The main reason for our visit to Valencia was Las Fallas, The Fires, a festival which traces its roots to the Middle Ages when carpenters and craftsmen burnt all their scrap wood in a massive spring cleaning exercise to celebrate the Spring Equinox. Then the Church pointed out that for all those years they had in fact been celebrating the festival of St Joseph, the Patron Saint of Carpenters. Good Lord, what a coincidence!!!
The original bonfires were similar to our Guy Fawkes ones, with kids going around collecting rags to dress the wooden statues they made to sit atop the bonfires, these evolved into the amazing ‘Ninots’ of today. With the invention of cardboard, polystyrene, balsa wood and hot knives the current forms of statues arose. These are works of art and very satirical in nature and absolutely no one is immune. This year one female politician appeared as a Ninot on a large number of fires; who she is and what she’s done we have no idea but she’s obviously very ‘popular’. The Queen and Charles even made an appearance on the one outside the Central Market!
Then having spent a year planning, fund raising (some fires can cost in the region of 500,000 Euros apparently) and building these structures they spend a couple of hours on the 19th of March burning them! Oh, if you have qualifications in Health and Safety, or work for a local council Environmental Health organisation, look away now.
Each village, suburb or area of town has its own organising committee, the Casal Faller, to prepare their fire and raise the funds in the community to pay for it. The Fires, and some fantastic lighting displays are judged and awards are given. The Fires, or rather the Casal Fallers, are ranked into various Divisions and although winners of various categories are announced I don’t know if you can be promoted or relegated as with Football. The Ninots have their own individual competition and each Casal Faller will submit one to a public exhibition. Visitors to the exhibition vote for their favourite and the winning Ninots, Adult and Childrens, go to the Fires Museum.
The size and complexity of these structures is what is truly amazing. That they are built so close to buildings right in the heart of town is staggering, hence the H&S warning above – this would simply not be considered in the UK. Once these fires are lit the fire brigade start wetting them down. The final fire to be burnt is the one in the Ayuntamento and it is enormous, not necessarily the largest or most complex but still impressive. And after this Nicht de Foch, Night of the Fires, the following day you would not even know it had happened, no debris, no barriers piled up on street corners, nothing. And that applies city wide, not just in the centre.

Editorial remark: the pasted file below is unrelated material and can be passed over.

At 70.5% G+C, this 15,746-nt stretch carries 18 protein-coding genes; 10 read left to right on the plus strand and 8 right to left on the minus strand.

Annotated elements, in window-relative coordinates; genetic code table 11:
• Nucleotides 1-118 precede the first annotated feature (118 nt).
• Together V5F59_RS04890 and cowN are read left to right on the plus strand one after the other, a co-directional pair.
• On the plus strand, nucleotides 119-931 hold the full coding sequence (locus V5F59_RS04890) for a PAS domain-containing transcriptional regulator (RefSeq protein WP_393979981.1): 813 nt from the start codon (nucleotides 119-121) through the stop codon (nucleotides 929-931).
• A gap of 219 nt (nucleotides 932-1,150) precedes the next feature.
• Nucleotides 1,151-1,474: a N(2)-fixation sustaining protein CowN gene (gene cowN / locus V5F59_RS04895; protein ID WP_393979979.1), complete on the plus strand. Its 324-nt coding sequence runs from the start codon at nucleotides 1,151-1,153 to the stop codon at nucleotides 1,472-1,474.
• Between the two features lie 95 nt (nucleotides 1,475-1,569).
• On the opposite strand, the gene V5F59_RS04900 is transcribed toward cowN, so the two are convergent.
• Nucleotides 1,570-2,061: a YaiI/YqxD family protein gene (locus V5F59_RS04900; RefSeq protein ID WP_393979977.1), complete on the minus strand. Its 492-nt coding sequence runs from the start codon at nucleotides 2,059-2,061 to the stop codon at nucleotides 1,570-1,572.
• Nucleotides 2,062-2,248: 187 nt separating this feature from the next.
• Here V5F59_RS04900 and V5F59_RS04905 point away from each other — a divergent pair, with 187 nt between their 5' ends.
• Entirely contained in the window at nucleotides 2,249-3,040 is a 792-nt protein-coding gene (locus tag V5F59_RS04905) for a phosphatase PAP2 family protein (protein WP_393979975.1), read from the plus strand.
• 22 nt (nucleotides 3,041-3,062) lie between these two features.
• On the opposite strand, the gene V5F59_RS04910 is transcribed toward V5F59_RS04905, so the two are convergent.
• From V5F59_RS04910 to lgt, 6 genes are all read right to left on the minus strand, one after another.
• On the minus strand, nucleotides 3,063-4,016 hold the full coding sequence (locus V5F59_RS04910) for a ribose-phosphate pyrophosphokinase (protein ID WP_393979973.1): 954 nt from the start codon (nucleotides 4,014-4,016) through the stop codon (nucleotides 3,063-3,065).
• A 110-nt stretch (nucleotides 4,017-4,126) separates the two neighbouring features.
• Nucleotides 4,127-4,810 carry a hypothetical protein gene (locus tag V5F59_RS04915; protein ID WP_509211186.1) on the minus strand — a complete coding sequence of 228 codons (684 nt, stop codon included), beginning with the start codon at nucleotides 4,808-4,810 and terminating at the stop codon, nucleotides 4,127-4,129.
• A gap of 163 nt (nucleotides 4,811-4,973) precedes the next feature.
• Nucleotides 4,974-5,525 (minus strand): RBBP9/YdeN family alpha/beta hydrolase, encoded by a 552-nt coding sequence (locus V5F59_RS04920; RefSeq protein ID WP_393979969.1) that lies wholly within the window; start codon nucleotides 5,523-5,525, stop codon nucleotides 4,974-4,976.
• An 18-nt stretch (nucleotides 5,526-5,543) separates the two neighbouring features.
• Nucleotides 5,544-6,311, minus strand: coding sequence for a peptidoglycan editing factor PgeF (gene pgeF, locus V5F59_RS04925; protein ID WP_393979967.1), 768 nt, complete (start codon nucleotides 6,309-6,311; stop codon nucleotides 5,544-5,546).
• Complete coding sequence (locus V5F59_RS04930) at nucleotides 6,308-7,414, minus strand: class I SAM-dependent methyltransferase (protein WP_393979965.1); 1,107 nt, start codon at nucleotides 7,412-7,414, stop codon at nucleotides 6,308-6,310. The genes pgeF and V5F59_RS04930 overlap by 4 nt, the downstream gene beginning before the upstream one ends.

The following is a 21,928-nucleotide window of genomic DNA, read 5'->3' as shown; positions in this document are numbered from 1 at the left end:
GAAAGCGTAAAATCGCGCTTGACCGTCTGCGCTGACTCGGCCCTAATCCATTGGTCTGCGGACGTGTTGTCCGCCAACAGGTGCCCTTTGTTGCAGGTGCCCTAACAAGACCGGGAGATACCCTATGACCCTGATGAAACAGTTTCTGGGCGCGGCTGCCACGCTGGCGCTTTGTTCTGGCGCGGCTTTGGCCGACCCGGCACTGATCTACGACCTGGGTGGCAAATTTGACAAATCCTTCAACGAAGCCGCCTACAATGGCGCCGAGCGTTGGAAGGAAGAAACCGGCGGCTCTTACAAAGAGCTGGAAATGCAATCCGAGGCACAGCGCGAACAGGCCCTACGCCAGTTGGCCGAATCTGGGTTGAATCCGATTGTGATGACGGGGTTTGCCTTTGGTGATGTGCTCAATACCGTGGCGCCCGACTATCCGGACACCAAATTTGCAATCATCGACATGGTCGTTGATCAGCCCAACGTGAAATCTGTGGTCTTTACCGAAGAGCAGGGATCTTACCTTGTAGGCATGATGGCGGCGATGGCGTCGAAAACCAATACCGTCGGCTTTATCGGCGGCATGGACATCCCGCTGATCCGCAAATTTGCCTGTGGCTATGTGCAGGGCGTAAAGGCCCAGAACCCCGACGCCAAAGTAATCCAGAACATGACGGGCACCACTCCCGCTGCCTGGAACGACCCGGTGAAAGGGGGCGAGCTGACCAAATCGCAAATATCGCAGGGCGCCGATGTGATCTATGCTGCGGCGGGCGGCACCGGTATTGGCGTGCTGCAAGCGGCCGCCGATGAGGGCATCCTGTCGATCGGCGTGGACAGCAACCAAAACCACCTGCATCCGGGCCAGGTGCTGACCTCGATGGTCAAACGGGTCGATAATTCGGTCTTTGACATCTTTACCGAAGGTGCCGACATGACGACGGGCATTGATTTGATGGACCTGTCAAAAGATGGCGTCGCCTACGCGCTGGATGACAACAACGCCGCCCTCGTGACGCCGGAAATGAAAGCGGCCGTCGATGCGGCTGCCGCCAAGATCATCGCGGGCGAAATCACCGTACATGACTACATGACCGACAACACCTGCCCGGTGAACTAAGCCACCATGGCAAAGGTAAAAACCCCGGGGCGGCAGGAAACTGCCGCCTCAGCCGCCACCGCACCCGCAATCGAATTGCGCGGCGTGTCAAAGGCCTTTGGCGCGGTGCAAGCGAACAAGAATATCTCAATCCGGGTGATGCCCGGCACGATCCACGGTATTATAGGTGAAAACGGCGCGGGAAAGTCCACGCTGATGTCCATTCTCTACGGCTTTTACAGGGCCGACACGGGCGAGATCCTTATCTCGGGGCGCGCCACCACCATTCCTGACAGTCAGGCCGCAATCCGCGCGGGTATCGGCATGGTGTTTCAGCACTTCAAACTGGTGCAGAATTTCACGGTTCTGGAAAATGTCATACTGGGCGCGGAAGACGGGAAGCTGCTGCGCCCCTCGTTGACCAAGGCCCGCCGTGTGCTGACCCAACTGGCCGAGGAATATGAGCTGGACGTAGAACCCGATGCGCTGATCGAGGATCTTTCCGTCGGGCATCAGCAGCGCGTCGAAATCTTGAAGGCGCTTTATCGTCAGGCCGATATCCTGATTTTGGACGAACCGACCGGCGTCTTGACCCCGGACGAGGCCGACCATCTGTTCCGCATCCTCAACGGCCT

But this is not just a day time festival, many of the fires are best seen at night when flood lit and some are the centre pieces of amazing illumination displays. One of the most impressive is Falla Cuba, which wins awards every year.
Fireworks are the big attraction. There are four days of competitive displays leading up to the final Nicht de Foch on the 19th, and unlike many religious festivals the date doesn’t change, at all. There are day time fireworks at 2pm every day in the Ayuntamiento called La Mascleta, these start at the beginning of March. And they attract enormous crowds, the Ayuntamento is rammed full and over flowing on most days, if you arrive late you don’t get in.
Not that there much to see but it is all about the noise and sometimes coloured smoke – it is akin toan artillery barrage, you feel the explosions rather than see the fireworks, although if you are outside the square you miss the effect. After a few minutes the smoke rolls across the square and you can’t see much of anything, and after a few more minutes you can’t hear much either! Quite amazing.
At about 1 am on the last 4 days of the festival the main firework displays are held; they are run as a competition and are impressive, really impressive. Hundreds of tonnes of fireworks set off in 20 minute displays above the city and once you have seen these displays, every other display you see is simply ‘some fireworks’. Again, the crowds are unbelievable. You need to be in place maybe an hour in advance and once zero hour arrives there is little room to move, every area of the city within sight of the display appears to be full of people.
The best place to see the displays is from the western end of the Puente de la Mar, the fireworks are launched from just north of there in the Jardin de Turia.
I used the GoPro to record a couple of the Masclettas and the night time displays but the footage simply doesn’t do the spectacle justice. You have to go and see for yourself.